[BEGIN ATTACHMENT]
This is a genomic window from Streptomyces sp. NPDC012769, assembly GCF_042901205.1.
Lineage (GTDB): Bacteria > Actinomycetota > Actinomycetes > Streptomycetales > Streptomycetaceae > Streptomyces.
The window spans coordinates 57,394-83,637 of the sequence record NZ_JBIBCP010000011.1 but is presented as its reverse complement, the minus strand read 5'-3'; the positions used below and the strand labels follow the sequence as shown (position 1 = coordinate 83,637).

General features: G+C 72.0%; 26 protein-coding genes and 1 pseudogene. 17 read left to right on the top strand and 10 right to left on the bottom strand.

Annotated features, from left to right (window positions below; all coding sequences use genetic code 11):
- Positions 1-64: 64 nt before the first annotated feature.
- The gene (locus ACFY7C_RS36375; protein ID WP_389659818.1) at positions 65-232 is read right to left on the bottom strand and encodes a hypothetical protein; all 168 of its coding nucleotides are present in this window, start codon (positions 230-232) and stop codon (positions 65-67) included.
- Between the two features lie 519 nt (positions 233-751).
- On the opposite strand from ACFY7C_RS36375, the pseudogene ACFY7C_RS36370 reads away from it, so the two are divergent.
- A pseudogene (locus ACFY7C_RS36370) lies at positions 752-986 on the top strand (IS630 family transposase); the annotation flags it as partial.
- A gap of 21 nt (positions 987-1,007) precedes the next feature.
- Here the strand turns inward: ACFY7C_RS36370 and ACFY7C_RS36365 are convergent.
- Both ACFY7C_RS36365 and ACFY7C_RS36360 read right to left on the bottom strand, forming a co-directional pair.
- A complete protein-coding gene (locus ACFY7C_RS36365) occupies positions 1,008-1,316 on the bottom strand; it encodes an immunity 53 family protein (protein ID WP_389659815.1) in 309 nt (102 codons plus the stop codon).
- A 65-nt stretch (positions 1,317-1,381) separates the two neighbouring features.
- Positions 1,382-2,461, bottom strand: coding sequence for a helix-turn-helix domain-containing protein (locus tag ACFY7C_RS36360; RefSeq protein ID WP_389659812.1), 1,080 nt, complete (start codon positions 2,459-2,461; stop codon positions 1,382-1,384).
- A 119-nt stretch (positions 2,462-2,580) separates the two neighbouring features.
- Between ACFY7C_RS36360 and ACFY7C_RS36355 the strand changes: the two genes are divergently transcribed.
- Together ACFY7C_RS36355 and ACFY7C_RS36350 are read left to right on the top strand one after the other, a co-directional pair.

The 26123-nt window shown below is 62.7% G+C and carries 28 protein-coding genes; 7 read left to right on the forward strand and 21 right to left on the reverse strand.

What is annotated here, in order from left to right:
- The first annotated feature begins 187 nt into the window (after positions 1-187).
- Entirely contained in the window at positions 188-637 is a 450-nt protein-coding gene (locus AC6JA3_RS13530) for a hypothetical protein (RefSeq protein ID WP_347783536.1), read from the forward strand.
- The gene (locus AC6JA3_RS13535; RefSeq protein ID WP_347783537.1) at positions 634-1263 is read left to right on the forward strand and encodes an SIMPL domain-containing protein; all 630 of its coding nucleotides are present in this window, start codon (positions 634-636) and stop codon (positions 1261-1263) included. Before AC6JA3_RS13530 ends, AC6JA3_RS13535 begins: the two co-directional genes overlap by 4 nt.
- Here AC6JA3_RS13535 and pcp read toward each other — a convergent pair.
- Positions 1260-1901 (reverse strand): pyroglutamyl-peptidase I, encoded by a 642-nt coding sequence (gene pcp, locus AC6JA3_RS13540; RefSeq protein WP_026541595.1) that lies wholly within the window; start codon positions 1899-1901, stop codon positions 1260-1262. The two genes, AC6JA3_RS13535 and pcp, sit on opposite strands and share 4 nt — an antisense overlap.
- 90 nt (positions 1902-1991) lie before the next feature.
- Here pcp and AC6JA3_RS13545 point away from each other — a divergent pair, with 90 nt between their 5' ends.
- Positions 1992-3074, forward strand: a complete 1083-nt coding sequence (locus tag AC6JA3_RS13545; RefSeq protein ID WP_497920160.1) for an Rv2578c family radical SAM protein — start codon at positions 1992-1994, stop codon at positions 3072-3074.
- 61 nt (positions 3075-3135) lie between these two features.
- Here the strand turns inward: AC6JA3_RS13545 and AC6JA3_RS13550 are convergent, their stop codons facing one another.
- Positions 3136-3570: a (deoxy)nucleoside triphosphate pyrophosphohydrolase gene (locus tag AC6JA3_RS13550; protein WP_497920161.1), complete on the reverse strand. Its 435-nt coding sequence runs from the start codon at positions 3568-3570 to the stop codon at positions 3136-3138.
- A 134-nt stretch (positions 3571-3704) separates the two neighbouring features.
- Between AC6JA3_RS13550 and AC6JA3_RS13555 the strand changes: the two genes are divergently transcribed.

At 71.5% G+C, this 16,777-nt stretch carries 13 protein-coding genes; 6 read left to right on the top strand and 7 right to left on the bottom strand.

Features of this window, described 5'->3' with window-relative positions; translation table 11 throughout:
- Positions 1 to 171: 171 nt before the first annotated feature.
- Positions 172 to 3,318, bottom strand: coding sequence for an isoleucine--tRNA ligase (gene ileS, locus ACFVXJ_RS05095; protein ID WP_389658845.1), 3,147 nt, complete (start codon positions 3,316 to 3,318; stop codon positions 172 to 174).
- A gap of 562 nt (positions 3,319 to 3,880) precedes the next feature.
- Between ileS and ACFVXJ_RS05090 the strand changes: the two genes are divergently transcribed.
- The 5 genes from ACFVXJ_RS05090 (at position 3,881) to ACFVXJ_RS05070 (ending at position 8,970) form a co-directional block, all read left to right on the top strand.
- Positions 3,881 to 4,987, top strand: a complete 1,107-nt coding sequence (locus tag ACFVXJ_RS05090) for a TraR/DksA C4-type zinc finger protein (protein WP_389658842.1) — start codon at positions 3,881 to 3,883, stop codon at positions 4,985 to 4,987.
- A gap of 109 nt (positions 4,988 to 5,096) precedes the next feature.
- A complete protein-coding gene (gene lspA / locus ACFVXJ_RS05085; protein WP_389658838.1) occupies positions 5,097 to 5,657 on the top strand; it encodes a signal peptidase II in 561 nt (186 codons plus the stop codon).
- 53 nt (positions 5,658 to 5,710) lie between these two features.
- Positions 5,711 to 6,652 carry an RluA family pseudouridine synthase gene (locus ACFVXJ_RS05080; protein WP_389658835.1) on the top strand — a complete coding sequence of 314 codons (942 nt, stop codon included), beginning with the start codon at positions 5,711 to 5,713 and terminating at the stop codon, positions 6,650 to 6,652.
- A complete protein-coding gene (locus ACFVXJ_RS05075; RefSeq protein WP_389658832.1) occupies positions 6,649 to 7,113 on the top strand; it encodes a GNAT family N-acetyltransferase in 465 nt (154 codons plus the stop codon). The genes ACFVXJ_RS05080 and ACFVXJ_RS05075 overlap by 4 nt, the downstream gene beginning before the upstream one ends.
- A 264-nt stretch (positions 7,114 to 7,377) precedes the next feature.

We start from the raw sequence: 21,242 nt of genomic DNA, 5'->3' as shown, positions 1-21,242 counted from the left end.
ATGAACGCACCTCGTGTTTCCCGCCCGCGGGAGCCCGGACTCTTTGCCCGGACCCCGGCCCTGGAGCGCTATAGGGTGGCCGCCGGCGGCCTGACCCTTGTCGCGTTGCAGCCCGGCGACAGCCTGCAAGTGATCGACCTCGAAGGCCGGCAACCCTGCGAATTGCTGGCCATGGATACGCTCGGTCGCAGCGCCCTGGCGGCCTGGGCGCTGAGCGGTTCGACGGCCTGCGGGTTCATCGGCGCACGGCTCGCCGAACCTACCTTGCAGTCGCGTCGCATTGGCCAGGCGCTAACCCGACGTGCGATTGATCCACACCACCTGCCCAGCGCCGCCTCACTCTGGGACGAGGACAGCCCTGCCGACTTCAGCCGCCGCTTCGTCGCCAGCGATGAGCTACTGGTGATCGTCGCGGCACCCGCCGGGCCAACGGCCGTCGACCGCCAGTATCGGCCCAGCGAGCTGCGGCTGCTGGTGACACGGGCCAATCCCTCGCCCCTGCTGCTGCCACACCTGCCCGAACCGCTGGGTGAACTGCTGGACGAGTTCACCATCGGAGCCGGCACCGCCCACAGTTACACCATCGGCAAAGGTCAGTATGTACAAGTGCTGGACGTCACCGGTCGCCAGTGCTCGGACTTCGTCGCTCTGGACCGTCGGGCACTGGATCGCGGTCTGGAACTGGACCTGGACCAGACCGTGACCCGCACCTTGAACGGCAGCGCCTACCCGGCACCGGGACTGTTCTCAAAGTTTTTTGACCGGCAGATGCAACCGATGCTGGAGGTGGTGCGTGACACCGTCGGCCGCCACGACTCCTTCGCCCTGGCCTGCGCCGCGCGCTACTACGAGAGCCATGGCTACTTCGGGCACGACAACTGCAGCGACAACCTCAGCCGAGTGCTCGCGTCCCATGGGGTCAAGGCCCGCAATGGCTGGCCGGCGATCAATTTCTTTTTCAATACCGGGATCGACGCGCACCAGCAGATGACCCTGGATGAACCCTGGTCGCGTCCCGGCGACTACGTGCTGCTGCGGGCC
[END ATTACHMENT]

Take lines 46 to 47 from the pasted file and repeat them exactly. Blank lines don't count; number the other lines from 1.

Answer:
- Positions 5,711 to 6,652 carry an RluA family pseudouridine synthase gene (locus ACFVXJ_RS05080; protein WP_389658835.1) on the top strand — a complete coding sequence of 314 codons (942 nt, stop codon included), beginning with the start codon at positions 5,711 to 5,713 and terminating at the stop codon, positions 6,650 to 6,652.
- A complete protein-coding gene (locus ACFVXJ_RS05075; RefSeq protein WP_389658832.1) occupies positions 6,649 to 7,113 on the top strand; it encodes a GNAT family N-acetyltransferase in 465 nt (154 codons plus the stop codon). The genes ACFVXJ_RS05080 and ACFVXJ_RS05075 overlap by 4 nt, the downstream gene beginning before the upstream one ends.